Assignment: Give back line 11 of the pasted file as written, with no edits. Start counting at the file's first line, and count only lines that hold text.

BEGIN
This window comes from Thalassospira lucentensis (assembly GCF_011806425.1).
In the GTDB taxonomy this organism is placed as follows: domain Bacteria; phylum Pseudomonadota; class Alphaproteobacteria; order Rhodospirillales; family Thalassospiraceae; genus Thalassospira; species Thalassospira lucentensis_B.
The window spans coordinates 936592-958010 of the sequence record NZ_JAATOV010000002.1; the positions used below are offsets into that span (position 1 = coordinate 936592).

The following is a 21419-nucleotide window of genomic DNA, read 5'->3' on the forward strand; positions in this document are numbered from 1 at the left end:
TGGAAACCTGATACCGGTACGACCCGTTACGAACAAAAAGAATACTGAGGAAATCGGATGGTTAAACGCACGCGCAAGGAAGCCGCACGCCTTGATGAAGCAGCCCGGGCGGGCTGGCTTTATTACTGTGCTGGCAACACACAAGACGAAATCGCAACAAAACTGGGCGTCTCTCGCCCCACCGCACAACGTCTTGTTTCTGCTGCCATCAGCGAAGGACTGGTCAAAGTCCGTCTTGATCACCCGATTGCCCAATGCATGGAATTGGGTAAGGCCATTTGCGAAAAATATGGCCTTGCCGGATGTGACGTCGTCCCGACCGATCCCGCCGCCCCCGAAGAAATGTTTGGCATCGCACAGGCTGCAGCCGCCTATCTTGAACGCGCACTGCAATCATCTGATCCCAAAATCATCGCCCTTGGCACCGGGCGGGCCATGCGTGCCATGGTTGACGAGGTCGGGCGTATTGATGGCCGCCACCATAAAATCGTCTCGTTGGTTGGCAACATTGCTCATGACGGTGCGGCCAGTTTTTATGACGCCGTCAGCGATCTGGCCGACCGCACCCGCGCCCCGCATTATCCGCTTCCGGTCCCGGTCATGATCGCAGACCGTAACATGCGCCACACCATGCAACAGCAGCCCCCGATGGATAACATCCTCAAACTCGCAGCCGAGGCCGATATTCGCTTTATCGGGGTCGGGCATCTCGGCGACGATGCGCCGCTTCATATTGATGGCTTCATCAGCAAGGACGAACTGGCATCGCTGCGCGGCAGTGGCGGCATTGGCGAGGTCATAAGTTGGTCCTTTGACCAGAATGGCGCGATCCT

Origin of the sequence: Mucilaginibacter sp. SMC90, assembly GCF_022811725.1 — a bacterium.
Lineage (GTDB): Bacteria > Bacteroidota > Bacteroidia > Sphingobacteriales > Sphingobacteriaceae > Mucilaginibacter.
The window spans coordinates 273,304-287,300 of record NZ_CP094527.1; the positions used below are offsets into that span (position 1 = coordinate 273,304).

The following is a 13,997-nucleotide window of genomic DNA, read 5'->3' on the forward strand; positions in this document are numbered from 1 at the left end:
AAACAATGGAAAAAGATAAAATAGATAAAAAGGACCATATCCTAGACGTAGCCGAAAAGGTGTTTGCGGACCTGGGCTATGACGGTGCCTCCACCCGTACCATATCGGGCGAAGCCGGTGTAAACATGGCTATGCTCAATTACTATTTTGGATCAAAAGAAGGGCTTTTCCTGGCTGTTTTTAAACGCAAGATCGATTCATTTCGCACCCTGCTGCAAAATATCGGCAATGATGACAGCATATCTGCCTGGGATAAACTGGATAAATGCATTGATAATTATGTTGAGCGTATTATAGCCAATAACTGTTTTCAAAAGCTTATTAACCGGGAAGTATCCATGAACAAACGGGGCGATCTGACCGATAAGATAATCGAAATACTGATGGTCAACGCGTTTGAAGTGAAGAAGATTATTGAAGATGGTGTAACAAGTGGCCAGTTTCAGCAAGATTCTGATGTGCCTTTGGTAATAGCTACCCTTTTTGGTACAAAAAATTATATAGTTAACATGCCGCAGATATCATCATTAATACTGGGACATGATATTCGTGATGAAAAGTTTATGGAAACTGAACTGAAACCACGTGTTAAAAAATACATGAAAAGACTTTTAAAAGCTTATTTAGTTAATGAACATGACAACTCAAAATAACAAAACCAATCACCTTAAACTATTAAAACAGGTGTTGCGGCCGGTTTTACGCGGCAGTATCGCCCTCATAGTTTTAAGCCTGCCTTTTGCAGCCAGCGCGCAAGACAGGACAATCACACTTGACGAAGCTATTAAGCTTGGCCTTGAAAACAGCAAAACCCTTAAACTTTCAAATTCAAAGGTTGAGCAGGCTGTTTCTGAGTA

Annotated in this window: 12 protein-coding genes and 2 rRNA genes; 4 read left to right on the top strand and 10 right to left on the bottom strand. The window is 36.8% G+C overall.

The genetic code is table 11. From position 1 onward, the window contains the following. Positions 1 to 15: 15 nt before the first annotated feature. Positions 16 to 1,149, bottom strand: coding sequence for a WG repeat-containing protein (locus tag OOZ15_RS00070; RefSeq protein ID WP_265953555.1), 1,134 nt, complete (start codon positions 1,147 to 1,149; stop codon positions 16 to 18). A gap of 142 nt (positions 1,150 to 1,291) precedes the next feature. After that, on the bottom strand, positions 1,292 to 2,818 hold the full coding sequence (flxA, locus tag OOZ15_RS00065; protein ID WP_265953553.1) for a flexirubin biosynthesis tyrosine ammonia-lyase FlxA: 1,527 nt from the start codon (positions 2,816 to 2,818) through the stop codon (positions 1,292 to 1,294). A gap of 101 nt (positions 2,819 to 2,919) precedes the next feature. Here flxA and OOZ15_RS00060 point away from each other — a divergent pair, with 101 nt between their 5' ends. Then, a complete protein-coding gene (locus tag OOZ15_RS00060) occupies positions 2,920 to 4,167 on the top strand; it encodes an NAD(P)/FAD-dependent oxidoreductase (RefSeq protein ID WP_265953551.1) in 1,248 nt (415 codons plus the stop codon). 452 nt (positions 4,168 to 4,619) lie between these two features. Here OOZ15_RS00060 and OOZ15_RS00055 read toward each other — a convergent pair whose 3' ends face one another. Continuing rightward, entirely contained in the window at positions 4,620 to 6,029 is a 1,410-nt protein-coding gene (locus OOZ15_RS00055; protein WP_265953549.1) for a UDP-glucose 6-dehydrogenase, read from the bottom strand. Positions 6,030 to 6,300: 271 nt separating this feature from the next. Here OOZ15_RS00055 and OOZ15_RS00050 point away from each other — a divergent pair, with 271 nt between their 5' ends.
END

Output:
Annotated in this window: 12 protein-coding genes and 2 rRNA genes; 4 read left to right on the top strand and 10 right to left on the bottom strand. The window is 36.8% G+C overall.